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Birth of a child

    The occasion of the birth of either a male or a female child was marked with much music and singing.  The women folk attended the mother for seven nights and sang sipatt or nazink , literally meaning songs of praise.   Food and sweets were prepared and distributed.  The birth of a boy was greeted with greater rejoicing than the birth of a girl.  Among some tribes no ceremonies were performed on the birth of a girl, while among other tribes usual ceremonies were performed from birth to death.  They included birth, sasigan (selecting name on sixth day), burruk (circumcision), padgami (child's beginning to walk) and salwar (wearing of trousers) etc.


    Marriages which generally took place after puberty were performed with ceremonies which included music, dancing and distribution of food.  The girl was usually a few years junior to the boy.  Marriage was arranged to a closely knit family.  Expenses of food prepared on either side was borne by the bridegroom.   To meet the expenses and amount of labb, bride price, relatives of the bridegroom collected bijjari, subscriptions from friends and relative.   Traditionally, everyone who was asked gave according to his means.  Sheeps, cows, goats or camels were also presented as bijjar.  Relatives of the bride also collected bijjar called giwari on the marriage evening.

    The general characteristics of a wedding included negotiations by parents and other relatives.  All details were agreed upon and the wedding was formalized later on.  Labb was fixed before hand.  Sang or harbarsindi, betrothal, was the first step.  The expenses, pardach, was incurred by the bridegroom.  Pardach was paid in cash and kind before by the marriage date.   It also included embroidered clothes and other essential articles for the bride.

    Sang was almost as absolute as the marriage itself.   After engagement, the parents of the girl were bound to give the hand of the lady to the person to whom she was betrothed.  There was no backing-out from either side save in exceptional circumstances.  Only in rare cases, could the man forego his fiancée, distar.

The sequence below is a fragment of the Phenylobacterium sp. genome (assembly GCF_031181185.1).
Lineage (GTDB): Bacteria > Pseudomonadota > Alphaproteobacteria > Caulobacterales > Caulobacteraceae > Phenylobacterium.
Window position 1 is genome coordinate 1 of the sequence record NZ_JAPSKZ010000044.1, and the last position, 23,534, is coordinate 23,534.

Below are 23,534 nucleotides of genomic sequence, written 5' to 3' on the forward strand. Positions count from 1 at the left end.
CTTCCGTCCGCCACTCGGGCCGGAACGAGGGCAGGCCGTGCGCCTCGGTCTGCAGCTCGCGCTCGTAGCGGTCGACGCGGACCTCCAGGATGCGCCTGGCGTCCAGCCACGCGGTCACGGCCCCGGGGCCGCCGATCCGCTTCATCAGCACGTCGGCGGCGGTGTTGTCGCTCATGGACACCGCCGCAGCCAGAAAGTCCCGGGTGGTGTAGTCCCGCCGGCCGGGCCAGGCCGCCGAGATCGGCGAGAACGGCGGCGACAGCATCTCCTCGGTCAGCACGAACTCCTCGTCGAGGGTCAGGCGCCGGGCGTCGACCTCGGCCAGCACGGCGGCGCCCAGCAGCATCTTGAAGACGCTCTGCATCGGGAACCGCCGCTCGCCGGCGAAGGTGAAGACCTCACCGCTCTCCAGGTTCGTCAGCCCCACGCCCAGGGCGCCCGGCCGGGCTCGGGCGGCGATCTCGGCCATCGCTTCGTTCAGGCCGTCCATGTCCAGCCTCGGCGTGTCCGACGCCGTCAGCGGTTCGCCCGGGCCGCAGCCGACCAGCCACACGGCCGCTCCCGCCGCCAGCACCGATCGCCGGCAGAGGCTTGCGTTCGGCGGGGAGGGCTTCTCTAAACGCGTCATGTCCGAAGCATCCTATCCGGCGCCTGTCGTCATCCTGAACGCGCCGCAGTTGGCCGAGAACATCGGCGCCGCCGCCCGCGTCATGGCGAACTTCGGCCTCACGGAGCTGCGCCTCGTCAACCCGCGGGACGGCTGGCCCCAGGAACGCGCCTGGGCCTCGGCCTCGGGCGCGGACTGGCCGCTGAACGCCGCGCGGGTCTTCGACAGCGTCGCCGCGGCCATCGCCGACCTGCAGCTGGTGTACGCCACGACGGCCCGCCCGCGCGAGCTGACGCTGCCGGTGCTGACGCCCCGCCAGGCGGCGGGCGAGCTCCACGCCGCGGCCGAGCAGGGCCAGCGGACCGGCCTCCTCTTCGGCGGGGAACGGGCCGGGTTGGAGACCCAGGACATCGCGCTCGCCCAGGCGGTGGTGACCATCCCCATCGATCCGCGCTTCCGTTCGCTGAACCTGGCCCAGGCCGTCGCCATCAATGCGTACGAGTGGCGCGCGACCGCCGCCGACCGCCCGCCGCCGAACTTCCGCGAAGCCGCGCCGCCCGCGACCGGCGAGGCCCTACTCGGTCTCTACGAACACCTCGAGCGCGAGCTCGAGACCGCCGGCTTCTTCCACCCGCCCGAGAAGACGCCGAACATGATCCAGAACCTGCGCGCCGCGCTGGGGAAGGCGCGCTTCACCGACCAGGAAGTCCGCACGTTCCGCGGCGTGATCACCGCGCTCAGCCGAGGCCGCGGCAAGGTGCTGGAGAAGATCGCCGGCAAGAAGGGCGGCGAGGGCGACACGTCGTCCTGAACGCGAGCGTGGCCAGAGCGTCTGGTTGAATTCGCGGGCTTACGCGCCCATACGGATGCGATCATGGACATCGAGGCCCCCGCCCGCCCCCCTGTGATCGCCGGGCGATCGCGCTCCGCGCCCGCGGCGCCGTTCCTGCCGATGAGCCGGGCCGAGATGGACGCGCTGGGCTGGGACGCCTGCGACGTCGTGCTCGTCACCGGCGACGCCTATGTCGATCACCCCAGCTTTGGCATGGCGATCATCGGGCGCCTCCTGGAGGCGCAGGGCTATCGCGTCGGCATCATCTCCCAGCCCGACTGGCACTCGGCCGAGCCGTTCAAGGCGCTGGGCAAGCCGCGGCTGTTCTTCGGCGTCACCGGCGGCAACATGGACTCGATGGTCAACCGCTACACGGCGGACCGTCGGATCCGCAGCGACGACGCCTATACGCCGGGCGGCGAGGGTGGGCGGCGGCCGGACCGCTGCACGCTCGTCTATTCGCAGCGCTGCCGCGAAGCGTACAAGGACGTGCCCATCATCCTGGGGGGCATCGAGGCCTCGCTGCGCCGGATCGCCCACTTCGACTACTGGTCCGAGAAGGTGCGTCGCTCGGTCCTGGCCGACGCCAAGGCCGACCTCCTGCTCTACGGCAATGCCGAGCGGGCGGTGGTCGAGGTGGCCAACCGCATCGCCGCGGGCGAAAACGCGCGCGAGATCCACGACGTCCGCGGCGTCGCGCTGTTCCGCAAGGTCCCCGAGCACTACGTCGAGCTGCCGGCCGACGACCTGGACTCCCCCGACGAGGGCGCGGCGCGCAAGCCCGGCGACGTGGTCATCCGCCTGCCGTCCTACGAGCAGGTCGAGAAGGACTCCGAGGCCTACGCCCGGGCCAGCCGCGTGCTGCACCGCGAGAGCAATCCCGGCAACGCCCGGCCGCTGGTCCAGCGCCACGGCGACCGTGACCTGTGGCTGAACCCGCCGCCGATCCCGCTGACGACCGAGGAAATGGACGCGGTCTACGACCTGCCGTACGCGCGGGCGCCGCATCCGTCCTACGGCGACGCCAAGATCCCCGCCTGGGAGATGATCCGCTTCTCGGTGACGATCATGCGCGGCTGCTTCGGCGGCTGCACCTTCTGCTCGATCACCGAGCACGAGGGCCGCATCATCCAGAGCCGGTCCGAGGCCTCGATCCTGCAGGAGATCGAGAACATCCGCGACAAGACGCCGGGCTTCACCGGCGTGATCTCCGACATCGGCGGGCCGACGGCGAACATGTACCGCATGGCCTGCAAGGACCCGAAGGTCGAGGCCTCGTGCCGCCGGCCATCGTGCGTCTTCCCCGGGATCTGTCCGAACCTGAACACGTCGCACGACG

Sahbadal or system of exchange of girls between families without stipulations paid was also prevalent.  Sometimes conditions were made that a daughter born of a marriage would be given to relations of bride's parents.  However, if there was a marked difference in the ages or personal attractions of would-be-bride and bridegroom, it would then be compensated in money by either side.  Betrothal in childhood among close relatives was also common.

    The date of marriage was usually announced well in advance and all the relatives and friends were duly informed.  In former times, the invitation for participation was sent to the entire clan which then selected the individuals for taking part in the ceremonies on their behalf.  However, at a much latter stage, the invitations were sent to individuals and family heads.  The persons sent for inviting the people, Lotuki, included singers and dancers who started singing and dancing before entering a village.  The party would then be feasted by the village headman before their return.

    A few days before the event, a kapar or a large wooden tent was built, a few yards from the home of the bridegroom.  In coastal areas this temporary tent was called mangeer where more than on marriage ceremonies were performed.  This was built for the occasion by the people under supervision of the village headman.   All ceremonies including dancing and singing were performed there.  This would also serve as a guest house for visitors from the nearby villages.  Among peculiar customs, korag, was most prominent.  The bridegroom was taken a few furlongs outside the settlement, as the word connotes, most probably to the riverside, in the evening, where arrangements were made for his bath and make-up.   He would then mount no horseback or camel and was brought to diwanjah or mangeer amid much singing and dancing.

    Another peculiar custom was that a week before the marriage, the girl was secluded from the rest of the family.  Only the closest female relatives and friends could visit her.  During this period she was also briefed regarding her duties and responsibilities after marriage

    After sun-set the bridegroom profusely arrayed, accompanied by close friends and relatives moved to the bride's house where proper arrangements were made.  Formal wedding was performed after the guests were feasted..